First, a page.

Just a quickie on Josh Morgan

You may remember last August I had a post entitled “Please Draft Josh Morgan.” The post was one of the more active ones of the summer, likely based on the title. As August unfolded, however, I become more enamored with Eddie Royal, especially when Morgan had a health issue that definitely prevented him from opening the season as a starter. That issue took him several weeks to recover from, and it derailed his 2008 season, one that, admittedly, probably wasn’t going to be anything special given the poor situation in SF, where the head coach was fired, the OC Mike Martz was rendered irrelevant, and where the QB was benched in favor of more of a game manager in Shaun Hill.

Youll be hard-pressed to find a better example of a young wideout with an excellent chance to collect a ton of playing in 2009 than 49er Josh Morgan

You'll be hard-pressed to find a better example of a young wideout with an excellent chance to collect a ton of playing in 2009 than 49er Josh Morgan

I liked Morgan because he really impressed in camp – and our Adam Caplan saw that first-hand in August – was seriously challenging for a starting job, was on a team without a go-to receiver, and he was playing for Mike Martz. Some people seemed to think, due to the subject of the post, that I was expecting a huge season from Morgan, but that was hardly the case. I just pleaded with people to take a shot with him late because he had definite potential to surprise, and was a major bargain in fantasy drafts. I also liked him because I knew that his main competitor for the starting split end job, Bryant Johnson, was signed to only a 1-year deal, and that he wasn’t going to be in their future plans most likely. Johnson also missed most of training camp with an injury, another reason I liked Morgan.

Morgan didn’t do much, but he did show flashes. He scored 3 TDs on only 20 catches, all on big plays down the field. Morgan may not have great speed and movement ability, but he plays faster than he is and he showed an ability to sneak it down the field and make a big play.

Now, as we sit here in late February, Morgan is already penciled in as the team’s starting split end, which to me is very revealing. They obviously like him. Morgan needs to have a good off-season, and he needs to be healthy. Assuming he does, you’ll be hard-pressed to find a better true “sleeper” receiver, since he showed some game and has a starting job in hand. We’ll have to temper expectations because I don’t think much of Shaun Hill, but I’m not yet ruling out the 49ers trading for Matt Cassel.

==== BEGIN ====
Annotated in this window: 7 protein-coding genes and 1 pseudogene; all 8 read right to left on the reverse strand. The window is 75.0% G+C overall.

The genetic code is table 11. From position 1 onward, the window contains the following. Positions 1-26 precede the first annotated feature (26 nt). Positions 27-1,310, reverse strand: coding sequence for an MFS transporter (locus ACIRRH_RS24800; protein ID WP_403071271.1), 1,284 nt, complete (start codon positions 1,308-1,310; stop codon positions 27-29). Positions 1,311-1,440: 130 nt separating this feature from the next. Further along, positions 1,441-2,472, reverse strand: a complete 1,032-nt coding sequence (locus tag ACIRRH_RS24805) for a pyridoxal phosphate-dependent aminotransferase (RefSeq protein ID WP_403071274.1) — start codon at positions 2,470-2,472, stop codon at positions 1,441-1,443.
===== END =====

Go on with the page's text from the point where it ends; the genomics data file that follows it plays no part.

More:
I’m not saying Morgan will be all that in ’09, but if our job is to point out potential breakout players, and it is, I’m doing a bad job if I don’t isolate Josh Morgan. Morgan totally deserved to be on the radar last summer, and he definitely deserves to be on it in 2009.

Category: Fantasy Football

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5 Responses

  1. Phish fan do or die!! says:

    Articles like this are great for us guys trading in dynasty leagues right now John. Keep em coming!!

  2. Anthony says:

    John, who do you like better in the long term (2-3 years from now), Jordy or Morgan. Morgan probably has a better shot at being FF relevant for 2009 since he has the opportunity, but for 2-3 years down the road, I tend to think it’s Jordy. Thoughts?

  3. John Hansen says:

    Oh, no…I LOVE Nelson. That guy look totally special to me. Just have to be patient with Driver still playing well. Nelson was our #2 rookie WR for keepers last year behind Royal and I still think that highly of him.

  4. William says:

    Yeah, I’m in a dynasty league too. Articles like this are very helpful. Drafted Morgan last year, but had to drop him due to productivity/roster space. Gonna see if I can get him back.

  5. David says:

    Niner fan here, so obviously biased, but I haven’t been this excited about a wideout prospect since TO left for Philly. He’s a good guy who has fought his way to be where he’s at. Not saying he’s Jerry, but he reminds me of the GOAT in that, when suited up on gameday, he plays at a level much higher than his measurables let on.

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